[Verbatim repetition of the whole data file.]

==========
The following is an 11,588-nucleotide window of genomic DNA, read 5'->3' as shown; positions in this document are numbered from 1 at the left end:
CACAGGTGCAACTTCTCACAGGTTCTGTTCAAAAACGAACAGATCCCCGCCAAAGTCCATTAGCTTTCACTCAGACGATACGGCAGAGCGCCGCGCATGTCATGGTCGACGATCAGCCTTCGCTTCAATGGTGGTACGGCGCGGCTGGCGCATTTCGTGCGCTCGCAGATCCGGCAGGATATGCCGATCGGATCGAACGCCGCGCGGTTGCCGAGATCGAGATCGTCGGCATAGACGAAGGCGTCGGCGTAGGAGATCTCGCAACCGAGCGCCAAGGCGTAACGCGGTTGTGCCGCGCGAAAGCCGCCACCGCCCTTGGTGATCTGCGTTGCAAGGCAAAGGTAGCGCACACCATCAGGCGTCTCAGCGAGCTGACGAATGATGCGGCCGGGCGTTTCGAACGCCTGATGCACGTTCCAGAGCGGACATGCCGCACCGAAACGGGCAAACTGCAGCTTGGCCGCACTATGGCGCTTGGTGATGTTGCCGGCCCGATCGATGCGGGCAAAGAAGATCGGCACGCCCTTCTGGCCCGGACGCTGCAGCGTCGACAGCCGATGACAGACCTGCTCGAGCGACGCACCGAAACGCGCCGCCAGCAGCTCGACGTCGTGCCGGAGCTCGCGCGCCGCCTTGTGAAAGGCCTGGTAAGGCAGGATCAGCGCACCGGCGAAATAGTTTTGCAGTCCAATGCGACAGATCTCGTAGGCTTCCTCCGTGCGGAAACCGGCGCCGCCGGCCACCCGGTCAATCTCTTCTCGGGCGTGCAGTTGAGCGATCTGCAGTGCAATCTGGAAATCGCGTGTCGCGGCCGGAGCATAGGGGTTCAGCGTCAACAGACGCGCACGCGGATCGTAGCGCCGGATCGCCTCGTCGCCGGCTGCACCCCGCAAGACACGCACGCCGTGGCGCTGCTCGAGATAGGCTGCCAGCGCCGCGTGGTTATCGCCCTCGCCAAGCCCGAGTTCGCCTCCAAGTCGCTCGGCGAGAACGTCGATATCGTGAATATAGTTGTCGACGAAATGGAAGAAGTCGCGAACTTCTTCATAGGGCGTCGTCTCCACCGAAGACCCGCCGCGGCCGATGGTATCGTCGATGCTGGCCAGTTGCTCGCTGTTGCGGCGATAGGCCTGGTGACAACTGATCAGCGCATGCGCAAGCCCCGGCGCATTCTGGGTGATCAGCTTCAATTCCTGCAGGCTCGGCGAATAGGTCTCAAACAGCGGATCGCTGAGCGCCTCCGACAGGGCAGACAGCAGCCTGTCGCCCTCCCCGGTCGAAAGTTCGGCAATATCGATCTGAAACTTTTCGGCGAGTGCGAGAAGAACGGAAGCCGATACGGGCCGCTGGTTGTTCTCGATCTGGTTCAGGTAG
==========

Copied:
The following is an 11,588-nucleotide window of genomic DNA, read 5'->3' as shown; positions in this document are numbered from 1 at the left end:
CACAGGTGCAACTTCTCACAGGTTCTGTTCAAAAACGAACAGATCCCCGCCAAAGTCCATTAGCTTTCACTCAGACGATACGGCAGAGCGCCGCGCATGTCATGGTCGACGATCAGCCTTCGCTTCAATGGTGGTACGGCGCGGCTGGCGCATTTCGTGCGCTCGCAGATCCGGCAGGATATGCCGATCGGATCGAACGCCGCGCGGTTGCCGAGATCGAGATCGTCGGCATAGACGAAGGCGTCGGCGTAGGAGATCTCGCAACCGAGCGCCAAGGCGTAACGCGGTTGTGCCGCGCGAAAGCCGCCACCGCCCTTGGTGATCTGCGTTGCAAGGCAAAGGTAGCGCACACCATCAGGCGTCTCAGCGAGCTGACGAATGATGCGGCCGGGCGTTTCGAACGCCTGATGCACGTTCCAGAGCGGACATGCCGCACCGAAACGGGCAAACTGCAGCTTGGCCGCACTATGGCGCTTGGTGATGTTGCCGGCCCGATCGATGCGGGCAAAGAAGATCGGCACGCCCTTCTGGCCCGGACGCTGCAGCGTCGACAGCCGATGACAGACCTGCTCGAGCGACGCACCGAAACGCGCCGCCAGCAGCTCGACGTCGTGCCGGAGCTCGCGCGCCGCCTTGTGAAAGGCCTGGTAAGGCAGGATCAGCGCACCGGCGAAATAGTTTTGCAGTCCAATGCGACAGATCTCGTAGGCTTCCTCCGTGCGGAAACCGGCGCCGCCGGCCACCCGGTCAATCTCTTCTCGGGCGTGCAGTTGAGCGATCTGCAGTGCAATCTGGAAATCGCGTGTCGCGGCCGGAGCATAGGGGTTCAGCGTCAACAGACGCGCACGCGGATCGTAGCGCCGGATCGCCTCGTCGCCGGCTGCACCCCGCAAGACACGCACGCCGTGGCGCTGCTCGAGATAGGCTGCCAGCGCCGCGTGGTTATCGCCCTCGCCAAGCCCGAGTTCGCCTCCAAGTCGCTCGGCGAGAACGTCGATATCGTGAATATAGTTGTCGACGAAATGGAAGAAGTCGCGAACTTCTTCATAGGGCGTCGTCTCCACCGAAGACCCGCCGCGGCCGATGGTATCGTCGATGCTGGCCAGTTGCTCGCTGTTGCGGCGATAGGCCTGGTGACAACTGATCAGCGCATGCGCAAGCCCCGGCGCATTCTGGGTGATCAGCTTCAATTCCTGCAGGCTCGGCGAATAGGTCTCAAACAGCGGATCGCTGAGCGCCTCCGACAGGGCAGACAGCAGCCTGTCGCCCTCCCCGGTCGAAAGTTCGGCAATATCGATCTGAAACTTTTCGGCGAGTGCGAGAAGAACGGAAGCCGATACGGGCCGCTGGTTGTTCTCGATCTGGTTCAGGTAG